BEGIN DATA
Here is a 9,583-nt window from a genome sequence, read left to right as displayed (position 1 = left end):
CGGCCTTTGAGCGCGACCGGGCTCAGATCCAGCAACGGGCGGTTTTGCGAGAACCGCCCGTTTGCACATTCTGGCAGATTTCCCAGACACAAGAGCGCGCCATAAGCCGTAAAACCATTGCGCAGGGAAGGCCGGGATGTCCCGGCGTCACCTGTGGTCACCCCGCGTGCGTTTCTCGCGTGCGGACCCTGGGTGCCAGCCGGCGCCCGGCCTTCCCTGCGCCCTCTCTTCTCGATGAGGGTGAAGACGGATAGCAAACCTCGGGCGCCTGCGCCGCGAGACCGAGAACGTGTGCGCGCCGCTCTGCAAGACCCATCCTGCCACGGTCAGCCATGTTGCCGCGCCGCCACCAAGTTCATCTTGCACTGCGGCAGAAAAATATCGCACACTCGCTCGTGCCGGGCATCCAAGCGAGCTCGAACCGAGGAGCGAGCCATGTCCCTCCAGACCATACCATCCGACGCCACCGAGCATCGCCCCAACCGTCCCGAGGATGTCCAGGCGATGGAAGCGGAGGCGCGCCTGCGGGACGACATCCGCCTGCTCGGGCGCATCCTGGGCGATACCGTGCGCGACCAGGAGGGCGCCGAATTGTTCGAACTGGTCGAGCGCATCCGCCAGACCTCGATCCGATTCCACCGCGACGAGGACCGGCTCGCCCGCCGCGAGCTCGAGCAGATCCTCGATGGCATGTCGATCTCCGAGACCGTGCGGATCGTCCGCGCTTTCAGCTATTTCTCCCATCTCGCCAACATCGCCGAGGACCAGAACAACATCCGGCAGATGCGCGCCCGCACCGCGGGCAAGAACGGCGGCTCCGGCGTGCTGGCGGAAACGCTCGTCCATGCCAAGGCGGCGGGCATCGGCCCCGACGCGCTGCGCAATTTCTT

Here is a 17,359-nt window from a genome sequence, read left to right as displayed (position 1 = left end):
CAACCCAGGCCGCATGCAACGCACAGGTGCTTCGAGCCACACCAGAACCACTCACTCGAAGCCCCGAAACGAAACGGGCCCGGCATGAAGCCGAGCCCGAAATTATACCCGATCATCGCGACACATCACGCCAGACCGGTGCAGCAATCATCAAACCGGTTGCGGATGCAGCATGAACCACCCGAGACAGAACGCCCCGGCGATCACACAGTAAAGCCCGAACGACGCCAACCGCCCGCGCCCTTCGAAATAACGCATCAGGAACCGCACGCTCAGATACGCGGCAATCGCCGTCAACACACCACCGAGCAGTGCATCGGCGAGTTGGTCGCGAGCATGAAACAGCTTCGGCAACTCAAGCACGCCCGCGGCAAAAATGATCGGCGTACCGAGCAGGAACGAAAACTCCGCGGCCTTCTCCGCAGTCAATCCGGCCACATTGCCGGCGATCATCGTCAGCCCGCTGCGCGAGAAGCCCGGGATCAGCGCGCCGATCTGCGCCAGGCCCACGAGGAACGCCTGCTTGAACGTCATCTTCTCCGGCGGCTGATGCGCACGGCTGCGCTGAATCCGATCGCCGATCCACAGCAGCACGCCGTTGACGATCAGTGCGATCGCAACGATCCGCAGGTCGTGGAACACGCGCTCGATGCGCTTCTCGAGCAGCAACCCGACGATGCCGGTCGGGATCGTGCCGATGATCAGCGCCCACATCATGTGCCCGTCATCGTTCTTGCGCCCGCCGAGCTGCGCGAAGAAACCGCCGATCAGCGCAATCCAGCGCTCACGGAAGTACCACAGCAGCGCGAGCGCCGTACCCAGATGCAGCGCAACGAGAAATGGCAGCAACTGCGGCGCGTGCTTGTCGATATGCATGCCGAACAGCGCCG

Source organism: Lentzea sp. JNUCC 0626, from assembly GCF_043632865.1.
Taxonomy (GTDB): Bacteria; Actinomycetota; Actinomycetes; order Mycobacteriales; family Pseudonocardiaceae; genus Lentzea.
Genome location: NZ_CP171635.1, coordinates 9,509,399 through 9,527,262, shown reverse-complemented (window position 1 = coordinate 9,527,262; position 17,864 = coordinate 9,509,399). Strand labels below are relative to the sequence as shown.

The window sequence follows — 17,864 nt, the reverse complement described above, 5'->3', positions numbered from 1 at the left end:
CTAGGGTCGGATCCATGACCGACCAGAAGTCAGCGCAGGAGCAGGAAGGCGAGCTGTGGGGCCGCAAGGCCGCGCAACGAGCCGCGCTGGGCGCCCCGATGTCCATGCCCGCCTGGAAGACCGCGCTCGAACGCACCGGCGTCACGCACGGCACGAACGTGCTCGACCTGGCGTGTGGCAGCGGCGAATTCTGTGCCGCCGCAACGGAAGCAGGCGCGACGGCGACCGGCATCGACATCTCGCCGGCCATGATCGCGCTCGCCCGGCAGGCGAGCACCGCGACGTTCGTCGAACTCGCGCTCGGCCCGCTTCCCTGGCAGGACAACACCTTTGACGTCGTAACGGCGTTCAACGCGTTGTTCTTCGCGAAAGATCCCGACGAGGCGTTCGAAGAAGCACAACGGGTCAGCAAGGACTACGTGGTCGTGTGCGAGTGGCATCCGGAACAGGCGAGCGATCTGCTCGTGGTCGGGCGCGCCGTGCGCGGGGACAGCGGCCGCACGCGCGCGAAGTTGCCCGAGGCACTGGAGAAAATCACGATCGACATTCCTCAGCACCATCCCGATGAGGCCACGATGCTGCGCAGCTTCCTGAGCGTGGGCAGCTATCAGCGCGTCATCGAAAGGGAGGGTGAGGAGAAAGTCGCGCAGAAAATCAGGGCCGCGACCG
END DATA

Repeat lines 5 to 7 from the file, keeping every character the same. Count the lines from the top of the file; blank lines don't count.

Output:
Source organism: Lentzea sp. JNUCC 0626, from assembly GCF_043632865.1.
Taxonomy (GTDB): Bacteria; Actinomycetota; Actinomycetes; order Mycobacteriales; family Pseudonocardiaceae; genus Lentzea.
Genome location: NZ_CP171635.1, coordinates 9,509,399 through 9,527,262, shown reverse-complemented (window position 1 = coordinate 9,527,262; position 17,864 = coordinate 9,509,399). Strand labels below are relative to the sequence as shown.